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| Last Updated:: 20/03/2019

Tagged Oliver Ridleys return to Gahirmatha after a decade








Around 40 Olive Ridley Sea turtles which were tagged at Gahirmatha marine sanctuary in Odisha’s Kendrapara district more than a decade ago recently returned to the sanctuary to lay eggs.



This proves that tagged female turtles are finding their way to Gahirmatha, where they were born more than a decade ago. Around 4.6 lakh turtles have already laid eggs at Gahirmatha marine sanctuary — known as the world’s largest rookery of sea turtles — while their mass nesting started on February 27, 2019.



The state forest department in collaboration with Wildlife Institute of India (WII), Dehradun, fitted tags on the flippers between 1998 and 2010. Sea turtles are also tagged to recognise individuals or cohorts for research purposes. Tagging is most often done to obtain information on their reproductive biology, movements and growth rates.



Sea turtles throughout the world are known to migrate thousands of kilometres between their nesting beaches and feeding grounds. The tagging helps researchers study the turtle's migratory route and areas of foraging. Tagging data also shows how the turtles navigate waters across different areas.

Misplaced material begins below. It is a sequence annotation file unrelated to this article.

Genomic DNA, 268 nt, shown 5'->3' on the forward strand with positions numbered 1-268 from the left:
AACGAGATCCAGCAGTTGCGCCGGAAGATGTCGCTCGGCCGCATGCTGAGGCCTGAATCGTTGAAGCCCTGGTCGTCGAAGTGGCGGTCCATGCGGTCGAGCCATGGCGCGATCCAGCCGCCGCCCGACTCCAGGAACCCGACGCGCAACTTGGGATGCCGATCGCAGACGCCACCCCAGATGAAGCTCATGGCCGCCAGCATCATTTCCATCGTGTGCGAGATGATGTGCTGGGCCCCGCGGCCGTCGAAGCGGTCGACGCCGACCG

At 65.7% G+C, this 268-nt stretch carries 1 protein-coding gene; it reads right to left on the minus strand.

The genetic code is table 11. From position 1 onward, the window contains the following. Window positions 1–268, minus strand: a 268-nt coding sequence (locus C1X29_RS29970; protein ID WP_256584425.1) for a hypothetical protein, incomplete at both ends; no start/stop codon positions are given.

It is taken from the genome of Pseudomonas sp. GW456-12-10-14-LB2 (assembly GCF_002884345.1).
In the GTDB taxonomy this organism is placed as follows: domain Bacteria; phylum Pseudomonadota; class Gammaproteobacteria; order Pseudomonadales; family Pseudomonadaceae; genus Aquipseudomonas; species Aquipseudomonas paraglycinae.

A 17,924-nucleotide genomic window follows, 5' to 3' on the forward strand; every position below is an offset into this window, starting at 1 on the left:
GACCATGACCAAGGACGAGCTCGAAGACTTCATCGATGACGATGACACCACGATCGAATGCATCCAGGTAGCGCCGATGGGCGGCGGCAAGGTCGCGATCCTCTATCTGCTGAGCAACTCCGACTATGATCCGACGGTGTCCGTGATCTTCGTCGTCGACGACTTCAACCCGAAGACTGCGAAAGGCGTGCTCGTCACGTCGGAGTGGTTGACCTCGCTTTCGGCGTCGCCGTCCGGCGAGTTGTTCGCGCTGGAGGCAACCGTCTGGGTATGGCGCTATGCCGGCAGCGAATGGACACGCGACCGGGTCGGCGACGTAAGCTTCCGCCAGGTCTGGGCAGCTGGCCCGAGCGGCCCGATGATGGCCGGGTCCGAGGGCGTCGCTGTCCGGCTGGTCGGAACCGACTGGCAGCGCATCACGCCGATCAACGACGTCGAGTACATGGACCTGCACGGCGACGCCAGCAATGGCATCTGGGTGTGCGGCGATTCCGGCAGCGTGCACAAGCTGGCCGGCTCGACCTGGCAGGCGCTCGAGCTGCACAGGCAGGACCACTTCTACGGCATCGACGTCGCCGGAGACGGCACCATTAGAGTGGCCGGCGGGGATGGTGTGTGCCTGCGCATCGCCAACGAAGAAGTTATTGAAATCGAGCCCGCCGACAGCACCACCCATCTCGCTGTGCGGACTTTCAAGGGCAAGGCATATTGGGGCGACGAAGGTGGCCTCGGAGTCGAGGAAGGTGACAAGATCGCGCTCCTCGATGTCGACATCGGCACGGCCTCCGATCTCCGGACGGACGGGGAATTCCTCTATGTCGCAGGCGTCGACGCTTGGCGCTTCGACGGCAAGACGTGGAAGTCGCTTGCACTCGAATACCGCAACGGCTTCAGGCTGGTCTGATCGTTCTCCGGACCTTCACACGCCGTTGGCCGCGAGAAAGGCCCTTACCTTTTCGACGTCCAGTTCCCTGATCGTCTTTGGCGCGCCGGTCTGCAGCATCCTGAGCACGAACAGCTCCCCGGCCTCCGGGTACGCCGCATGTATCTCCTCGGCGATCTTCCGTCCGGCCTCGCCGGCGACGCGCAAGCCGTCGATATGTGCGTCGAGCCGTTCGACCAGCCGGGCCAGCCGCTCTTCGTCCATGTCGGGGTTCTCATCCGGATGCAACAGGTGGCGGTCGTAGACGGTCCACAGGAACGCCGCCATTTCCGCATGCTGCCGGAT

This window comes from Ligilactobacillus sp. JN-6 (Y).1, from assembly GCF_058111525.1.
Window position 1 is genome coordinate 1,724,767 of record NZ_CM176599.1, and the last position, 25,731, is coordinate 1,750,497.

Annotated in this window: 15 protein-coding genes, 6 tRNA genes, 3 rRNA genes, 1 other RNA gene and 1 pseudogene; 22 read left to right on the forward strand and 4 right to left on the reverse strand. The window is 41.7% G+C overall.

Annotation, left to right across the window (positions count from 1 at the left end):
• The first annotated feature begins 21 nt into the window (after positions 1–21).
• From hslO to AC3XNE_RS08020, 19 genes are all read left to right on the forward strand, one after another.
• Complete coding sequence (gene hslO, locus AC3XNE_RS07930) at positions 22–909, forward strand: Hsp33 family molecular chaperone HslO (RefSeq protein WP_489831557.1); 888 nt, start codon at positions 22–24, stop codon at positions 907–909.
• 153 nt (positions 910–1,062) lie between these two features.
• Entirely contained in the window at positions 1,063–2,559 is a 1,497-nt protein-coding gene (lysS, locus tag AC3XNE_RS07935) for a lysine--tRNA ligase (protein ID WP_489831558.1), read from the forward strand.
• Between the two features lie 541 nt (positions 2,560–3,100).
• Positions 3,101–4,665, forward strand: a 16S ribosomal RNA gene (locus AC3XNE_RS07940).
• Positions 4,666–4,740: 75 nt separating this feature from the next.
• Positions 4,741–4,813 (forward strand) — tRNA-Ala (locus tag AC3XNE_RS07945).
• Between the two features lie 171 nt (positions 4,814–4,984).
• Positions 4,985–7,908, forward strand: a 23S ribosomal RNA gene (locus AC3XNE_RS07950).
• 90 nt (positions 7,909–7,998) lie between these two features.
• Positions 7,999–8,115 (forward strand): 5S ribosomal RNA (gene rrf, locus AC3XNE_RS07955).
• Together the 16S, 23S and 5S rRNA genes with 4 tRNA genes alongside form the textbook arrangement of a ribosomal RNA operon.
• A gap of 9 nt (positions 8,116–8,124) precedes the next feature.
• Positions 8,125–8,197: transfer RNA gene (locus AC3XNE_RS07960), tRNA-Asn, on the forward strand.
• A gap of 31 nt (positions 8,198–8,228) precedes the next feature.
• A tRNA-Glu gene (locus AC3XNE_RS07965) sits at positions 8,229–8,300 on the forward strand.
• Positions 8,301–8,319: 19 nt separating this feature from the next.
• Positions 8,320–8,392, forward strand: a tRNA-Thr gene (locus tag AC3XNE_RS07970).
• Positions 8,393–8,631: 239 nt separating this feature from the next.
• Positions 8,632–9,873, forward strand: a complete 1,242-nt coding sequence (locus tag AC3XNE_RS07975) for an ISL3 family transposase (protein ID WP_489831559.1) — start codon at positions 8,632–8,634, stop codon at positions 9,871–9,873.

“There was a lack of information about turtles after they leave the coast of Odisha. Hence, there was a need for tagging and satellite telemetry to track their movements and enhance the protection of their habitats.



Every year, as the mass nesting takes place, the state government imposes a ban on fishing activities near the Gahirmatha Marine Sanctuary between November 1 and May 31 to protect the turtles.